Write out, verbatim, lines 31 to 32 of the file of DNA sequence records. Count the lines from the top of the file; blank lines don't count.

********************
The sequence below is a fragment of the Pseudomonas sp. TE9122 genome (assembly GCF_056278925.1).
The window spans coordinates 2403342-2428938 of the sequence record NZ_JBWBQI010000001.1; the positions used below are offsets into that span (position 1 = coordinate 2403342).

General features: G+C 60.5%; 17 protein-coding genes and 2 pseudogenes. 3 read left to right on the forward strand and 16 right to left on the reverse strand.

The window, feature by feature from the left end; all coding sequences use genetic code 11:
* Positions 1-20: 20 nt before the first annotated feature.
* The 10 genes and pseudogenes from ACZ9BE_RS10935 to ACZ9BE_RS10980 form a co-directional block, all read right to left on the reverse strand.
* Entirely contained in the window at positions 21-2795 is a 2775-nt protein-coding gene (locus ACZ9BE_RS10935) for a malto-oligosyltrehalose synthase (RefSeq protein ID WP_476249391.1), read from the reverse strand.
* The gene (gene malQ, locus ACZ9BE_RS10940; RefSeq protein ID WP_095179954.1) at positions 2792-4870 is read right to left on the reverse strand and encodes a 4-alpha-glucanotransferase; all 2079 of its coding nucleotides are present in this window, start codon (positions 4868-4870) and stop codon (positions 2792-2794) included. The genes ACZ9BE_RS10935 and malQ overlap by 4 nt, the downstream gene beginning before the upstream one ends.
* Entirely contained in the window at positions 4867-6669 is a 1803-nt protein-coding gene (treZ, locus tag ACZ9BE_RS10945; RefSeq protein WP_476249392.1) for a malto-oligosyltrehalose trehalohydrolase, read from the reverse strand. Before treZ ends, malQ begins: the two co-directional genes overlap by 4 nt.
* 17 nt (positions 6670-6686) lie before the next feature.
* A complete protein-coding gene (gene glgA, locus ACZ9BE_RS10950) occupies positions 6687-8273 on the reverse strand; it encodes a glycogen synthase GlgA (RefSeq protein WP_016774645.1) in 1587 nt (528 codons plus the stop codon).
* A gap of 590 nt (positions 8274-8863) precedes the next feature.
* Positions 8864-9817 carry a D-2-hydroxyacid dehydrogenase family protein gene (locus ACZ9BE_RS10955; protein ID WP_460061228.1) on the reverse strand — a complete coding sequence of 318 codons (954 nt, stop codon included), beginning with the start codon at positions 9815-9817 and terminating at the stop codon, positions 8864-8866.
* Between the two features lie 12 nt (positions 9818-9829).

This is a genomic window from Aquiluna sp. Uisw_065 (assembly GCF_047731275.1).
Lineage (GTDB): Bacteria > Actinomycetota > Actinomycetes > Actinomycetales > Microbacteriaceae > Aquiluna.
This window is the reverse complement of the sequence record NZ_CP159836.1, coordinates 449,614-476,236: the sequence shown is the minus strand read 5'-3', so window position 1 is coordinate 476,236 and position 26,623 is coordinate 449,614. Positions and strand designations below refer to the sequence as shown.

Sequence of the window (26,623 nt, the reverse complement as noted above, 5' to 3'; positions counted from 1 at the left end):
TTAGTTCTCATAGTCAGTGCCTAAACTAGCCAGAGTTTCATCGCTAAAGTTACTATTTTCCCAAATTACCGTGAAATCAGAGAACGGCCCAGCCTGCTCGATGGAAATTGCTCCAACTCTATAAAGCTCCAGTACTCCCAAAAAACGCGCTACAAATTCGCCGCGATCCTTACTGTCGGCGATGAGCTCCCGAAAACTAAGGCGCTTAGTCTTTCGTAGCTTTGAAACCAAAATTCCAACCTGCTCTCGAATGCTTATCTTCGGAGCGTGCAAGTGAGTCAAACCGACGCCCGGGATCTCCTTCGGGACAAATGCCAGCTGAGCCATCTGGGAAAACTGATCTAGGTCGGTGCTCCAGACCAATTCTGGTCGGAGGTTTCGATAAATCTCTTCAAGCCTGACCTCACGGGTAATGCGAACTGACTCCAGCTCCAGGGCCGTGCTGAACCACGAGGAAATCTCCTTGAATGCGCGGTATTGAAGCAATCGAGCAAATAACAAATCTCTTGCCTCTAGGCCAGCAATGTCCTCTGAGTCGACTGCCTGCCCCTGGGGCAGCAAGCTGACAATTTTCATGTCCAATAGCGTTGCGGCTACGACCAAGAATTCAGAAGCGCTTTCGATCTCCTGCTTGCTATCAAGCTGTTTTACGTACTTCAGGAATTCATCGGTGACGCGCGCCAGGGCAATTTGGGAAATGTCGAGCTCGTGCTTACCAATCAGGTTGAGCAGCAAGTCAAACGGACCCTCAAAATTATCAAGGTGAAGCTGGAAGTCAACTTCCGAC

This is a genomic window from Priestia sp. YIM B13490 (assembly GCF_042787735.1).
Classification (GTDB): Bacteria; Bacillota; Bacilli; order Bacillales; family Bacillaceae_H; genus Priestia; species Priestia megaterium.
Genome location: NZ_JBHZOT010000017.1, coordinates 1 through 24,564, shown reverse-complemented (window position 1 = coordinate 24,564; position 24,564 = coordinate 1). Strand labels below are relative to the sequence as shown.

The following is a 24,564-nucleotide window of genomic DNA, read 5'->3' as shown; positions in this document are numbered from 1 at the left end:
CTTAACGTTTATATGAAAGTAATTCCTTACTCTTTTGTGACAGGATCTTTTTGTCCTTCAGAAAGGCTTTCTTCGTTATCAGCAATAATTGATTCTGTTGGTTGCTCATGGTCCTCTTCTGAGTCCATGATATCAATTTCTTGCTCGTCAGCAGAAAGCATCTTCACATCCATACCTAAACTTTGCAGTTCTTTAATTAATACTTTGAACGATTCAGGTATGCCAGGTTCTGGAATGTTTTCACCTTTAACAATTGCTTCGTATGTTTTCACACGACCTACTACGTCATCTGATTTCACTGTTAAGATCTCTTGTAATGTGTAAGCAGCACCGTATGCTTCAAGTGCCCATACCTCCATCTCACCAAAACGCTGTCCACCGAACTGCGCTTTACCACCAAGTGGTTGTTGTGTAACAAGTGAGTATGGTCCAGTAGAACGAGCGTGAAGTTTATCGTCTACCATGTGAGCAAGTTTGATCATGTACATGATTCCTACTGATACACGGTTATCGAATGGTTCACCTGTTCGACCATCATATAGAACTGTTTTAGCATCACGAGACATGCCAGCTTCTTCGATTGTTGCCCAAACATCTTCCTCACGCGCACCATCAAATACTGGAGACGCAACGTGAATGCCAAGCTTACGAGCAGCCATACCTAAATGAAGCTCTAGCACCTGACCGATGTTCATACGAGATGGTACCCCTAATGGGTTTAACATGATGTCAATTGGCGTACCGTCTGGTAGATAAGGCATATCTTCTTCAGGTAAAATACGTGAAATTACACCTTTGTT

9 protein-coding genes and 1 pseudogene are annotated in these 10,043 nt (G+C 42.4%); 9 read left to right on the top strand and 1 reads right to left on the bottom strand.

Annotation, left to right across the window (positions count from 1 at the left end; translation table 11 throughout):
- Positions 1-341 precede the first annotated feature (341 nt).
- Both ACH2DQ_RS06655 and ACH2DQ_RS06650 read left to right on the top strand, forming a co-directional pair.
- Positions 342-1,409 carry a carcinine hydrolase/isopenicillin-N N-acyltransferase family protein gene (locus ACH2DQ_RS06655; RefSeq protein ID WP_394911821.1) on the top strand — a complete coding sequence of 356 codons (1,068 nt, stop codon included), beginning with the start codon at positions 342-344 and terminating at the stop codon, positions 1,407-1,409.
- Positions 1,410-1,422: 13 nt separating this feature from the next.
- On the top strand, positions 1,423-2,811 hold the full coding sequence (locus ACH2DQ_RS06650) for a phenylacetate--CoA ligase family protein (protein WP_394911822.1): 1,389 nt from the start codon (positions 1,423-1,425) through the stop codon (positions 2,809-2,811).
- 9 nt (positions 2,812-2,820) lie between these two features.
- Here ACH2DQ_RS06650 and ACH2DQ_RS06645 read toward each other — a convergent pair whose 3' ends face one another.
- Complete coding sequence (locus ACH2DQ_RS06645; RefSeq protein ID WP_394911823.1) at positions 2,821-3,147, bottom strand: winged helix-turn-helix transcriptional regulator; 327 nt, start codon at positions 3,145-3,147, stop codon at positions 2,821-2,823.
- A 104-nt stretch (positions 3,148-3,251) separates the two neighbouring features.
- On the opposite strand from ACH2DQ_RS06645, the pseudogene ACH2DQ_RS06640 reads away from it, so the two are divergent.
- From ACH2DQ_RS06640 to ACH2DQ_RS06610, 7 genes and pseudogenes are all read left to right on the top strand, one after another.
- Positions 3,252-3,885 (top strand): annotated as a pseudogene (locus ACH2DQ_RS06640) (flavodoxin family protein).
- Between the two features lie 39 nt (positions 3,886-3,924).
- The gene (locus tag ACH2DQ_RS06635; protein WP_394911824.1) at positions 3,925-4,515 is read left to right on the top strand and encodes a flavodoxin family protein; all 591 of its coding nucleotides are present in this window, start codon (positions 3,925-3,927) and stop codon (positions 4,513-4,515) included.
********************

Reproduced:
- On the top strand, positions 1,423-2,811 hold the full coding sequence (locus ACH2DQ_RS06650) for a phenylacetate--CoA ligase family protein (protein WP_394911822.1): 1,389 nt from the start codon (positions 1,423-1,425) through the stop codon (positions 2,809-2,811).
- 9 nt (positions 2,812-2,820) lie between these two features.